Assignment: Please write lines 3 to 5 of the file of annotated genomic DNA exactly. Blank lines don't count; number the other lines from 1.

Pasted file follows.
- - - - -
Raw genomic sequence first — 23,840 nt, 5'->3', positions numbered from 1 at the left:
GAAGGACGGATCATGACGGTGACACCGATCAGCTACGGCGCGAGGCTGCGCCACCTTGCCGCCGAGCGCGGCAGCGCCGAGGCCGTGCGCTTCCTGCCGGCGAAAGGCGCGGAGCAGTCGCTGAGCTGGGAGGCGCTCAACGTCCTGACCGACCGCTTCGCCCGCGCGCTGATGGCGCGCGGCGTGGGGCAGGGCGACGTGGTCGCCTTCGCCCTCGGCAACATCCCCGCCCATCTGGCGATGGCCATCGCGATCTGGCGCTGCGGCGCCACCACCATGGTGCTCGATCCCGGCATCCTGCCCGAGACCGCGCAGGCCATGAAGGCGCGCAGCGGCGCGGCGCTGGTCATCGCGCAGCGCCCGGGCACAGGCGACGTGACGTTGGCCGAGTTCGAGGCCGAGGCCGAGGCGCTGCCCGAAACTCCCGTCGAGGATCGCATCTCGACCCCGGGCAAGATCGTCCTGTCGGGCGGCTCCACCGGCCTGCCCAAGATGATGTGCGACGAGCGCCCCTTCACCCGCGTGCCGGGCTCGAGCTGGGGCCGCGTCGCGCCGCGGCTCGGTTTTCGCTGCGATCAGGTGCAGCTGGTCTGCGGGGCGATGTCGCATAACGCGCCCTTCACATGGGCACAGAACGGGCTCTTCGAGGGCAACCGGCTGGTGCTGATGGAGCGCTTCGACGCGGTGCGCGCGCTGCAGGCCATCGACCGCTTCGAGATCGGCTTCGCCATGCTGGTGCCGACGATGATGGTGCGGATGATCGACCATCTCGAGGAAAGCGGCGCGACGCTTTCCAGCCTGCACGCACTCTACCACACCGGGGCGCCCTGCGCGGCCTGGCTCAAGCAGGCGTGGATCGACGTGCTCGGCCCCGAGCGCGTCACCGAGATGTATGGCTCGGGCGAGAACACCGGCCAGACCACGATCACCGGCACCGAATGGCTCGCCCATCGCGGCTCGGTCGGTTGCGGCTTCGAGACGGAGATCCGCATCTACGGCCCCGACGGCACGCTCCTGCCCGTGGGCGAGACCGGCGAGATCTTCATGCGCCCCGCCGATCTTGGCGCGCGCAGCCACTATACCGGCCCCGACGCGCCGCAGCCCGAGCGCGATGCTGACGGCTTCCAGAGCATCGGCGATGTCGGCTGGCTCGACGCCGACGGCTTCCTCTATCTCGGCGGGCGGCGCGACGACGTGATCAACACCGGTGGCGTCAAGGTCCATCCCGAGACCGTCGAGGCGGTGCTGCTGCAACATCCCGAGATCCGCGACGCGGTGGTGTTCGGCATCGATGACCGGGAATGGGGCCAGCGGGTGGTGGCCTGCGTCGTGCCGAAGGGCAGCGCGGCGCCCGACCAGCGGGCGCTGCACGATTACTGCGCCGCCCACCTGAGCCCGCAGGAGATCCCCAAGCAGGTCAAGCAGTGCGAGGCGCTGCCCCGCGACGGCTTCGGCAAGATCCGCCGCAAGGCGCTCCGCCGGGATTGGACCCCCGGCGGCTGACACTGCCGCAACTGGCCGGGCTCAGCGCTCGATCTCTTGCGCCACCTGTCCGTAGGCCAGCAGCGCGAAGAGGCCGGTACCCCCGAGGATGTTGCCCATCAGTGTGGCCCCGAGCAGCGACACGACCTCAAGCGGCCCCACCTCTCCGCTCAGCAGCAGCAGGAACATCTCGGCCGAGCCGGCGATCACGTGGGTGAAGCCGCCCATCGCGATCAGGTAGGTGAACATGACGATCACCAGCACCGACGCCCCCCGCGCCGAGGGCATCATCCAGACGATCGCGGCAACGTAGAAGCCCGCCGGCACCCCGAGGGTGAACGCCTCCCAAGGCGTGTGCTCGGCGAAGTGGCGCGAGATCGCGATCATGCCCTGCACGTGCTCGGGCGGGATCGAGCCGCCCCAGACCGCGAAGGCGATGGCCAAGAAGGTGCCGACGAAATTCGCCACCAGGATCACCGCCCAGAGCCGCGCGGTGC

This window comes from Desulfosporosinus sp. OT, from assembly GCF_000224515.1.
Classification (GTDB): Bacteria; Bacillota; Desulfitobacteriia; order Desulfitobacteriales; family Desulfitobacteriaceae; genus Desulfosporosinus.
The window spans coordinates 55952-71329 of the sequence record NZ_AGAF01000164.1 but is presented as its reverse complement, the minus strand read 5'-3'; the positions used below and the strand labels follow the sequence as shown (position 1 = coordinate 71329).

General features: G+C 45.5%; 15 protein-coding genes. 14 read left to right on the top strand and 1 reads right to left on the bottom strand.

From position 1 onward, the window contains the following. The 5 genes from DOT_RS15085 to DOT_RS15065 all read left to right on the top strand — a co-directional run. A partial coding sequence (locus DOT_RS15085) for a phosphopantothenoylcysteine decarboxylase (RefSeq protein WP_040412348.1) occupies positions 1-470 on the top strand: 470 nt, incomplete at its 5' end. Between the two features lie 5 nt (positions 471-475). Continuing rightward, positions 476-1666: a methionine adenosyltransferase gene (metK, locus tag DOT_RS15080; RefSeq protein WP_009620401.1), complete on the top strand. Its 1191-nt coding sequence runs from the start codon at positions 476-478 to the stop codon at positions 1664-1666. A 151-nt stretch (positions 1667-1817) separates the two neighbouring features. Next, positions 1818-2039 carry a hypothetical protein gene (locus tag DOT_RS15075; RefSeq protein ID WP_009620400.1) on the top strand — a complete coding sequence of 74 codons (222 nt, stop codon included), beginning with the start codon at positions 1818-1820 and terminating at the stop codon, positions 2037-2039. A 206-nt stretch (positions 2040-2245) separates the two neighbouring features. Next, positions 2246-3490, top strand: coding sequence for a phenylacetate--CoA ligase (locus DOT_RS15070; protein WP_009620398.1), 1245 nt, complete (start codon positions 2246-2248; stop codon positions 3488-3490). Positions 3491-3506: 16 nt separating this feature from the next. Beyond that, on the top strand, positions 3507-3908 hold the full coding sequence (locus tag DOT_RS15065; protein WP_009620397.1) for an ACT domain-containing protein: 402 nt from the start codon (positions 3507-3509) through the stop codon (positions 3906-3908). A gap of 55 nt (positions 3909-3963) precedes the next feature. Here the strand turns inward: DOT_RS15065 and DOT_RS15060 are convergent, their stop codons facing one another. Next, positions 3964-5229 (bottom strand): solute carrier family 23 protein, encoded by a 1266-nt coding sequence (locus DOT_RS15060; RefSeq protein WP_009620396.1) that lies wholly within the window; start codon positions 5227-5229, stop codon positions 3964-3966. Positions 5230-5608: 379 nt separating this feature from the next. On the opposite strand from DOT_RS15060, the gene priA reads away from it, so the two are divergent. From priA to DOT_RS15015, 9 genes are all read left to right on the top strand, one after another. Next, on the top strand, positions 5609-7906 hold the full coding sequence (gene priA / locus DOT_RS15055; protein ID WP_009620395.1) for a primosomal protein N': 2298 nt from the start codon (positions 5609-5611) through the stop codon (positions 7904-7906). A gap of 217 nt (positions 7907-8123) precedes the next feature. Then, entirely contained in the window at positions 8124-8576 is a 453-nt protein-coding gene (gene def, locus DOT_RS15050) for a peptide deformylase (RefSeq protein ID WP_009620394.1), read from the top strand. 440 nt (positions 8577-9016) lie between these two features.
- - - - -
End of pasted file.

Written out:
This window comes from Desulfosporosinus sp. OT, from assembly GCF_000224515.1.
Classification (GTDB): Bacteria; Bacillota; Desulfitobacteriia; order Desulfitobacteriales; family Desulfitobacteriaceae; genus Desulfosporosinus.
The window spans coordinates 55952-71329 of the sequence record NZ_AGAF01000164.1 but is presented as its reverse complement, the minus strand read 5'-3'; the positions used below and the strand labels follow the sequence as shown (position 1 = coordinate 71329).